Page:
Frankenstein, the Gothic, and the Sublime

British Literature

November 9th, 2009

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Welcome back! (So it’s only been three days, but with the new semester and all…)

We began Frankenstein in a bit of a roundabout way today—with a discussion of what it means to be Gothic. While the first image that came to many of you was a pale kid in black with eyeliner1, we eventually came up with this:

 Notre Dame dr Strasbourg Flying buttresses. It’s a good start.

Basically, things (be they art, architecture, literature, or music) that fall under the “Gothic” heading are eerie, ominous, looming, grotesque, and sometimes monstrous.2 Coming out of the realism and social commentary that dominated the Age of Enlightenment (think Gulliver’s Travels and “A Modest Proposal”), authors writing Gothic literature in the 19th century turned away from such practical views of the world and focused on settings and the emotional experience of events.

This is exemplified perfectly by Schubert’s Erlkönig (1815)3, a piece based on Goethe’s poem (1782) of the same name, which in turn was based on a creature from Danish folktales.4 The Leid tells the story of a boy and his father traveling through deep dark woods, with the son becoming more and more frightened by a supernatural presence. Of course, the father doesn’t seem worried, and by the end of the journey, he finds he’s carrying a dead child. Emotional, terrifying, grotesque, sublime: Gothic.

Architecture, art, and music at the time emphasized these emotions and attempted to elicit feelings of awe and the sublime in their audiences. (Remember our awe discussions with the Existentialists and Rosencrantz and Guildenstern are Dead?)

As you read Frankenstein, keep this in mind. Shelley was certainly commenting on the effects of the Industrial Revolution (a solid insight by a few of you). But more than anything, she elicits a feeling of the sublime and grotesque in her audience.

Things to Journal:

Before Class Tomorrow:

Read everything within and around the book (cover, title page, notes at the back, and foreword) that isn’t the story itself. Journal as you have with previous works. (See “Things to Journal” above if you need a kick-start.)

  1. BTW, did you know there is a Goth Day at Disneyland? Something about all that black and the CA sunshine gives me images of streaking makeup… []
  2. There’s a great gallery of 19th century Gothic architecture at Boston College’s website. []
  3. You can thank your band teacher for this connection []
  4. I found this information, along with an English translation, on the wiki page. []

The Right-Click Synonym Trick Problem is One of Miscommunication, Not Stupidity

Notes from Stallings

August 3rd, 2009

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(at least in high school.)

We’ve all done it before—sometimes an elusive word is on the tip of the tongue, but we can’t seem to come up with it. So, we type in a similar word, right-click, and hope the synonym list jogs our memory. The right correct appropriate word pops up, the writer’s-block crisis is averted, and we’re on our way. Good times. Sometimes, though, the synonym doesn’t quite fit, or is the wrong word altogether.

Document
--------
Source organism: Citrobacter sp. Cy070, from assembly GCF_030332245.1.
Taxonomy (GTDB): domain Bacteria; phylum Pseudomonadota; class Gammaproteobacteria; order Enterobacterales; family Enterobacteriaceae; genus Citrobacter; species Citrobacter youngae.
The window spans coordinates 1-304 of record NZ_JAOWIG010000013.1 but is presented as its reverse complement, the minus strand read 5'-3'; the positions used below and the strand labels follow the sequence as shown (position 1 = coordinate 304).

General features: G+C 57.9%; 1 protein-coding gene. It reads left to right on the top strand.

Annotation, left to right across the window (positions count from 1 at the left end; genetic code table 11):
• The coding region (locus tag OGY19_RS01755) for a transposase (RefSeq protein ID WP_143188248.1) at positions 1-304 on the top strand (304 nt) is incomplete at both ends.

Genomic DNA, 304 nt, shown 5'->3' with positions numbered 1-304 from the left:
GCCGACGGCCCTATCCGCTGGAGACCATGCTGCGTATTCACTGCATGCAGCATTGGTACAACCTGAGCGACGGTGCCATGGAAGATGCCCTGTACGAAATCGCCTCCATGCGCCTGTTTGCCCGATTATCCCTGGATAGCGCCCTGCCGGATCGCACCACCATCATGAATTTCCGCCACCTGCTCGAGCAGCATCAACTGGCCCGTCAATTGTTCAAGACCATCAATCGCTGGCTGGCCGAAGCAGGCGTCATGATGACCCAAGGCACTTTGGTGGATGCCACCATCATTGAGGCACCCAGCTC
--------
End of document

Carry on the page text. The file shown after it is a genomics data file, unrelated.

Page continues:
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Third Hour Final Unit

British Literature

February 8th, 2009

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During the last three weeks of this session we will be pulling from everything we’ve done before: critical analysis of texts, cultural analysis of works, integration and synthesis of works from different eras and cultures, and explication of literary devices.  "How will we do this?" you ask?  By answering an apparently simple question:

What do Mary Shelley’s Frankenstein, Wilfred Owen’s "Dulce Et Decorum Est," H.G. Wells’s The Time Machine (and The Days of the Comet, and The Island of Dr. Moreau, and Conrad’s Heart of Darkness), the Danse Macabre, 1984, punk music (The Clash!), Twitter, Wikipedia, The Wisdom of Crowds, The Starfish and the Spider, DIY, Internet piracy, and podcasting have in common?

Our answer can be as simple and complex as we want, but it will take our understanding of all these cultural phenomena and works and the skills we’ve acquired this year to pull off a solid answer.

Now that’s a cumulative test.

Frankensteinian Stories

British Literature

December 5th, 2008

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The projected due date: December 12, 2008.

The task: To take a theme (see image below) from Mary Shelley’s Frankenstein and create a new work explore it with an original work.  This work can be visual (painting, drawing, CGI), tactile (dance, sculpture, diorama), auditory (song), or written (poetry, short story, essay, screenplay, comic book).  If I haven’t mentioned a medium you’d like to work within, just post a comment.

The goal:  We’ve discussed the role of fiction in society (to take an aspect of life and magnify it), we’ve discussed what Shelley might be trying to tell us, so now it’s your turn.  Create a work that explains an idea, thought, action, problem, or other aspect of life in a new and interesting way for your audience.

The rules:

Themes:

"Monstrous" parakeet:

Galvanic Art: “Twitch”

British Literature, Internet Goodness

November 20th, 2008

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I found this site [Warning: The site contains images of dissected frogs that have been implanted with computer parts] while I was researching galvanism yesterday, and forgot to post the link.

Check out the "Project Exhibition Essay" in the middle of the page for the Frankenstein connection.

Remember, I’ll be looking over your reading journals tomorrow.